The third quarter of 2013 saw a level of activity and audience engagement at the Fenimore Art Museum not seen in at least a decade. The response to our summer exhibitions resulted in a nearly 30% increase in paid attendance by Labor Day. Likewise, The Farmers’ Museum had a good summer and a great autumn, ending October more than 3% ahead of 2012 in paid attendance. The Special Events at both museums were successfully revamped, with Art by the Lake revitalized by an artist consultant and Harvest Festival retooled for families by a team of staff.
As always, there is a large volume of work being accomplished that continues to fulfill our mission in ways that burnish the reputation of the institution. Here is an update on the 2013 goals set forth earlier this year:
Install seven exhibitions at FAM and TFM and publish one monograph
In the third quarter staff dismantled and returned Nature and the American Vision, The Wyeths, and Native Roots: The 9th Contemporary Iroquois Art Biennial. In their place staff mounted American Masters: Thomas Cole to Grandma Moses, Rural Hours: The Watercolors of Susan Fenimore Cooper Weil, and Plain and Fancy: Native American Splint Baskets. In August, FAM published a catalogue for Plain and Fancy to accompany the exhibition.
Present more than a dozen major special events and numerous on-site, off-site, and virtual programs for adults, children, and school groups, emphasizing a second year of weekend offerings and enriched agricultural programs at TFM and Native American programming at FAM
TFM put on four Step Back in Time weekends in the third quarter, and these mini-special events played a large role in driving attendance into positive territory. The Junior Livestock Show was as successful as ever, and as noted above, Harvest festival offered completely new experiences for families thanks to the creativity and hard work of an interdepartmental team of staff. At FAM, artist Susan Jones Kenyon revamped Art by the Lake and increased participation of artists and visitors. A major new initiative at TFM is the establishment of a working Farmstead which will enrich the visitor experience with increased agricultural activities and programs.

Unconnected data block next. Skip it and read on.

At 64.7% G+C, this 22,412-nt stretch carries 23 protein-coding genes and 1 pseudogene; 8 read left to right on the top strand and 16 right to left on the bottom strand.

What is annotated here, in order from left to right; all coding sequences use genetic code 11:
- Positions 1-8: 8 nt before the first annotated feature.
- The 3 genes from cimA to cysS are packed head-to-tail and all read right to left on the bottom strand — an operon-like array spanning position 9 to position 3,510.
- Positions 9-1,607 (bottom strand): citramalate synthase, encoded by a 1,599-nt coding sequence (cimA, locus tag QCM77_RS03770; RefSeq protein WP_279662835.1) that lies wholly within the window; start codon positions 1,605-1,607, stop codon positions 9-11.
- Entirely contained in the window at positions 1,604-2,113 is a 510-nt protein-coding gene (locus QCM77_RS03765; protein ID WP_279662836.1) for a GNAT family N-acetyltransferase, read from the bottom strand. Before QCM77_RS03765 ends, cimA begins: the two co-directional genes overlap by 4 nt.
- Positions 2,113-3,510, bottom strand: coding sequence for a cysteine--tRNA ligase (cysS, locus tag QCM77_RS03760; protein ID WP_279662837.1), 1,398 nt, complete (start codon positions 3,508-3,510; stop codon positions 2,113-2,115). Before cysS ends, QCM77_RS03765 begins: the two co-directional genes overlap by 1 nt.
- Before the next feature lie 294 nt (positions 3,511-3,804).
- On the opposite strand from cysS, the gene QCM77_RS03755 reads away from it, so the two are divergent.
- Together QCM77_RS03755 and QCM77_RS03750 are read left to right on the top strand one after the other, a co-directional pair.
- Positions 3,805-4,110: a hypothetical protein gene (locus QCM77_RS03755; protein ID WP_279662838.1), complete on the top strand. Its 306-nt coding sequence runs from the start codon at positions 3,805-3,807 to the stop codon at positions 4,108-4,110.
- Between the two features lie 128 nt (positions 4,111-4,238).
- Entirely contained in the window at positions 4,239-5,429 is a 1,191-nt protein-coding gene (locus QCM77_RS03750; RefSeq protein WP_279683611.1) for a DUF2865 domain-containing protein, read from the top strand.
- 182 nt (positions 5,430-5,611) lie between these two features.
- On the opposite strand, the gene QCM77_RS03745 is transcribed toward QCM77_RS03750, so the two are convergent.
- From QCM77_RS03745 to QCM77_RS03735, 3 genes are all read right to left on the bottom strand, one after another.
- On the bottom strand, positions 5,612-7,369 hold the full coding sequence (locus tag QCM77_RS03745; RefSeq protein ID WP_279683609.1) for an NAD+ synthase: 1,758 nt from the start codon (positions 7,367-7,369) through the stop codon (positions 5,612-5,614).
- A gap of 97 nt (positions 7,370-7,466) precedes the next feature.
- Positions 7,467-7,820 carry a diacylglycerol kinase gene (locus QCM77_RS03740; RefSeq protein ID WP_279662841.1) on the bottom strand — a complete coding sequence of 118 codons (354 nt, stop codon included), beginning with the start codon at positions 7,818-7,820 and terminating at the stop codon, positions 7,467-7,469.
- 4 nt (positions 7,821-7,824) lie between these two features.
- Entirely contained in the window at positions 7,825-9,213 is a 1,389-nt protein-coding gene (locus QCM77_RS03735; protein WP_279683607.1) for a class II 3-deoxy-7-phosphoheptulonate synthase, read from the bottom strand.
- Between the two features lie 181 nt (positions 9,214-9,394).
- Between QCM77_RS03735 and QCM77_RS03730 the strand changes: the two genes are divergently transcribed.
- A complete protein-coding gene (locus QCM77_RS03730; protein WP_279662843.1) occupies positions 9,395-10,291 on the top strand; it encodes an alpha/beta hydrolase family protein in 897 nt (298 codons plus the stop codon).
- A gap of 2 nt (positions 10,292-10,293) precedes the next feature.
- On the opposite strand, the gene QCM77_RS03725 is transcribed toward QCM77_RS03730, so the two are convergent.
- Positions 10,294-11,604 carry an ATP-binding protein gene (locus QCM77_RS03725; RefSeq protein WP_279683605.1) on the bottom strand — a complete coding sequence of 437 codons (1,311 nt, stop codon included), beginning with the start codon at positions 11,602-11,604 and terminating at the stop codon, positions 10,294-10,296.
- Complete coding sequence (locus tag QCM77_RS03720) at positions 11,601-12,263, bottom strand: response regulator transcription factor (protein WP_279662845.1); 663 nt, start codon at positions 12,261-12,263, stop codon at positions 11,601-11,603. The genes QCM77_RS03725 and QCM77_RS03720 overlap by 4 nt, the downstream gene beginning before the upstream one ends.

Improve Collections Care and Management (for both museums and the Library) through on-going Collections Storage Study, reorganization, deaccessioning, and resolution of abandoned property issues, upgrade to new collections database
In the third quarter, collections staff successfully launched our new web-based collections database. The database is now completely mobile, offering new ease of use for staff, students, and the public. Collections staff has also continued to make great progress with reducing the footprint of the collections, as noted in the Strategic Plan update, and has dramatically improved the collection storage areas. Deaccessions and resolution of abandoned property continue apace.
Continue to enhance permanent collection, focusing on further developing and promoting Plowline project
To date, there are more than 1,392 Plowline images available online and more than 28,367 unique visitors have engaged in more than 27 million visits to the website.
Upgrade websites, improve and expand online store, collections databases, and electronic publications
In addition to the improvements made last year, where the FAM and TFM websites were put on schedule to be updated regularly and a new mobile site made available for smart phones and other mobile devices, this year we had good success with online sales of publications, particularly the Henry DiSpirito book published earlier in the year, and with online ticket sales to special events.
Overall, the season was highly successful in audience engagement and response as well as ancillary activity and fiscal sustainability. I look forward to discussing the upcoming season, as well as the strategies for the coming years, at our November/December meetings.
Email Dr. Paul D’Ambrosio